What five tips would you have for women to get the best possible health care possible and feel empowered with doctors?

1. Recognize that medicine is considered BIG business today and treat it as such. If you hire a contractor to do something for you in your home, you are paying their bill, directing their attention to your need(s) and requiring them to satisfy you in order to be paid. As such, you are the boss of that contractor. The same goes for a medical provider, whether that provider is a doctor, nurse, hospital, care giver or care facility. You are their boss. They work for you because you pay the bill. Therefore, they have an obligation to “satisfy” you regarding how you are treated. Unlike a contractor (for example, a plumber), they cannot always guarantee the outcome. But they can and should treat you in a way that enables you to learn what they are proposing and why. You have the right to expect good treatment. Anything less, dishonors you.

2. Do your homework! Recognize and give yourself permission to not understand everything you read. Anything you take away from your research gives you greater credibility. Research your:
• disease or condition;
• doctor(s);
• hospital and/or care facility;
• medication(s);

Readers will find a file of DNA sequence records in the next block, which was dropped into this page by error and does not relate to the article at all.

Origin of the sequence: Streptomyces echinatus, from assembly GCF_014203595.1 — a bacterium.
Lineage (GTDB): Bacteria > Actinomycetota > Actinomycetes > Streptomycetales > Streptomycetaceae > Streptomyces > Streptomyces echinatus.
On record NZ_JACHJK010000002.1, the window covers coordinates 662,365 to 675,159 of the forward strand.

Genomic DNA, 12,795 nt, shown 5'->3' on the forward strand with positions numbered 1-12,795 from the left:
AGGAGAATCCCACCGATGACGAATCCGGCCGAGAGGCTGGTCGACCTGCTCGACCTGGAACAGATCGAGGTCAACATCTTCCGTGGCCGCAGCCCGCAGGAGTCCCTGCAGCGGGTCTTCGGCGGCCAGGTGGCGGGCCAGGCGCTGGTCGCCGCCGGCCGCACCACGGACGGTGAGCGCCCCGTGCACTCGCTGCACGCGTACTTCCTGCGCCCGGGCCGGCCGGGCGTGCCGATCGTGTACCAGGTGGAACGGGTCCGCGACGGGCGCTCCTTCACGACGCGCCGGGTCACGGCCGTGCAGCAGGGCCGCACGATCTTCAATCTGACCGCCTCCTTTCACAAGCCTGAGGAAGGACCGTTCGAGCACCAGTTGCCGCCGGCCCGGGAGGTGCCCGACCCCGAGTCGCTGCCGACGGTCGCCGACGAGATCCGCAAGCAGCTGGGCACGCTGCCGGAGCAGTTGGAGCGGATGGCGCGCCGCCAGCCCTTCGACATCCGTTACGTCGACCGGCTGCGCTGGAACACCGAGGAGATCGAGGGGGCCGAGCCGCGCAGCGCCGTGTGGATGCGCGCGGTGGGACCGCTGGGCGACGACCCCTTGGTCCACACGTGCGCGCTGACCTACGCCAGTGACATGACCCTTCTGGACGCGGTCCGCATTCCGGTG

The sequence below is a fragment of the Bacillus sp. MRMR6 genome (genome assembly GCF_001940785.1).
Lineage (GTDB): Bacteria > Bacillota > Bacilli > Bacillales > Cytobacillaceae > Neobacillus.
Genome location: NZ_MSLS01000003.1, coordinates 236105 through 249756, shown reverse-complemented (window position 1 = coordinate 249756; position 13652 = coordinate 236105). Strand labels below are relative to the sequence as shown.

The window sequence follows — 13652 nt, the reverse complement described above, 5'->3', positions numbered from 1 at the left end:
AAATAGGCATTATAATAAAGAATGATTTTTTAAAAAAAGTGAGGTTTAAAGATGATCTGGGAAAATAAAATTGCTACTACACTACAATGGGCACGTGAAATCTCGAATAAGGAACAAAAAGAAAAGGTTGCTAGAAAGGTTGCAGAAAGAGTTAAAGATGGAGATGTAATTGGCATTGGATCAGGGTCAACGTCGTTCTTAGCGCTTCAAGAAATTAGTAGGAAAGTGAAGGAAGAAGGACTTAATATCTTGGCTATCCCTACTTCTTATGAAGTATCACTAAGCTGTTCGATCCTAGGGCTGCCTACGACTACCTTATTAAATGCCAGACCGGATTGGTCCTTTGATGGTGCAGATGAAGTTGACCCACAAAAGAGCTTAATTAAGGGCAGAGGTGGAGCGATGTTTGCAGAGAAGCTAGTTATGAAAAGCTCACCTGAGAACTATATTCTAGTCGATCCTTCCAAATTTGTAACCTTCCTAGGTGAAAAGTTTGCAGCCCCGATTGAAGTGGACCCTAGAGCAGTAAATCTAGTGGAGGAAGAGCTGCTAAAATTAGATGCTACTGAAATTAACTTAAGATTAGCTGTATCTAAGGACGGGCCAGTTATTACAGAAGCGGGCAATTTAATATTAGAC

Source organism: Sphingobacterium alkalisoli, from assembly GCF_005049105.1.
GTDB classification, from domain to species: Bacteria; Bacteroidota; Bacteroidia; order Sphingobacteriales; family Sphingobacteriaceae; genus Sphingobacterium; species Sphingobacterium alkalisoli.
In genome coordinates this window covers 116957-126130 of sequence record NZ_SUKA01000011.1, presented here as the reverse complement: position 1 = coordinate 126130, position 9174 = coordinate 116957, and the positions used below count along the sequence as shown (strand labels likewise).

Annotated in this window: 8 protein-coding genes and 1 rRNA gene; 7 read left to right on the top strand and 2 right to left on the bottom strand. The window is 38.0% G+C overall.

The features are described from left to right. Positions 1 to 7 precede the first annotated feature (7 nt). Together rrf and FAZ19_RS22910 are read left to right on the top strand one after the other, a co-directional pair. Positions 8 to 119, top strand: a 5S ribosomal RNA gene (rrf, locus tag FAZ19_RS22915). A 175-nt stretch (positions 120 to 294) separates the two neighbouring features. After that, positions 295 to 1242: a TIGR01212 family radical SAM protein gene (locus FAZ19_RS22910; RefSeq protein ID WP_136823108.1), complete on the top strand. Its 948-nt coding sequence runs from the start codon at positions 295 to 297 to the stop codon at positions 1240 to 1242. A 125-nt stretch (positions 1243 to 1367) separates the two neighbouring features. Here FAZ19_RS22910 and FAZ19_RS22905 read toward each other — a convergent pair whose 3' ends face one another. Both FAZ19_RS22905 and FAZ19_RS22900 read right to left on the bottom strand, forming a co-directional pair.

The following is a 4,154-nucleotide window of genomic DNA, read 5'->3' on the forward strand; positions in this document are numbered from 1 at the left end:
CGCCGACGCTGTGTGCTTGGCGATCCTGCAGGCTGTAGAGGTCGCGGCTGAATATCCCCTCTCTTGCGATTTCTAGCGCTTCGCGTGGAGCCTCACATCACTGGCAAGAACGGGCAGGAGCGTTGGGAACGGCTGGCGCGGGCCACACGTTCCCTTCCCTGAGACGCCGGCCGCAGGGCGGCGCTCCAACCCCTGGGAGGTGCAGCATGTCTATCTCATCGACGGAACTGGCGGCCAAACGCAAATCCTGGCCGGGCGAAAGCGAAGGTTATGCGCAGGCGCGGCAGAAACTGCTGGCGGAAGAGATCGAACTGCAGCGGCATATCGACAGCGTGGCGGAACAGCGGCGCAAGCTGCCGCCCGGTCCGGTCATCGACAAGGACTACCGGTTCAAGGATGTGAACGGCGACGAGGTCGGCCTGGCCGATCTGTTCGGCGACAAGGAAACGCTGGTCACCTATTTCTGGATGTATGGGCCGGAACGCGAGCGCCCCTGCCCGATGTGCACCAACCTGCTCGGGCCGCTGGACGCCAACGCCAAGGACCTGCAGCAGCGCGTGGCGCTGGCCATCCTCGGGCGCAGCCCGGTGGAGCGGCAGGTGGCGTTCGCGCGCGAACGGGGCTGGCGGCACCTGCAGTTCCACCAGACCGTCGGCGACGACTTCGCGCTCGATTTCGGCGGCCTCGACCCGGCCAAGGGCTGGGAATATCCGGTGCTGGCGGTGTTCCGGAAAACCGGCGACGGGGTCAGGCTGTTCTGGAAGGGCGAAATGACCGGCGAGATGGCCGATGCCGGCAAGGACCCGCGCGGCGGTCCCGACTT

• recommended treatments and side effects.
Many times our powerless feelings are directly related to how much we know. By doing your homework, you will be more comfortable asking questions and the medical community will know they have an educated consumer and treat you as such. If they do not, find another care provider. You have a right to get answers to your questions. If your plumber refused to tell you what they were going to do, why and how much it would cost, wouldn’t you look for another plumber?

3. Propose a partnership with your doctor and tell them what that means to you. They are (or should be) practicing “patient-centered” medicine. That means that, as a patient, we must understand what is going on and participate in decision making. We can no longer afford to be passive and turn these decisions over to another. There are too many problems in and complications with healthcare. If your doctor:
• does not have time for questions;
• cannot or will not explain about your -
− disease or condition;
− medication(s);
− recommended treatments and side effects and/or
will not discuss
− his/her experience in treating it;
− why s/he is recommending a particular hospital and/or care facility,
find another doctor. You have a right to understand the proposed treatment.

4. Be prepared to explain all your present medical conditions and identify all your medications when you interact with the healthcare community. I recommend you create and carry with you at all times a document that lists the following:
• contact information;
• emergency contact and his/her information;
• known allergies;
• current medications, doses and frequency;
• current medical conditions;
• primary care physician and contact information;
• preferred hospital for emergency transport;
insurance information;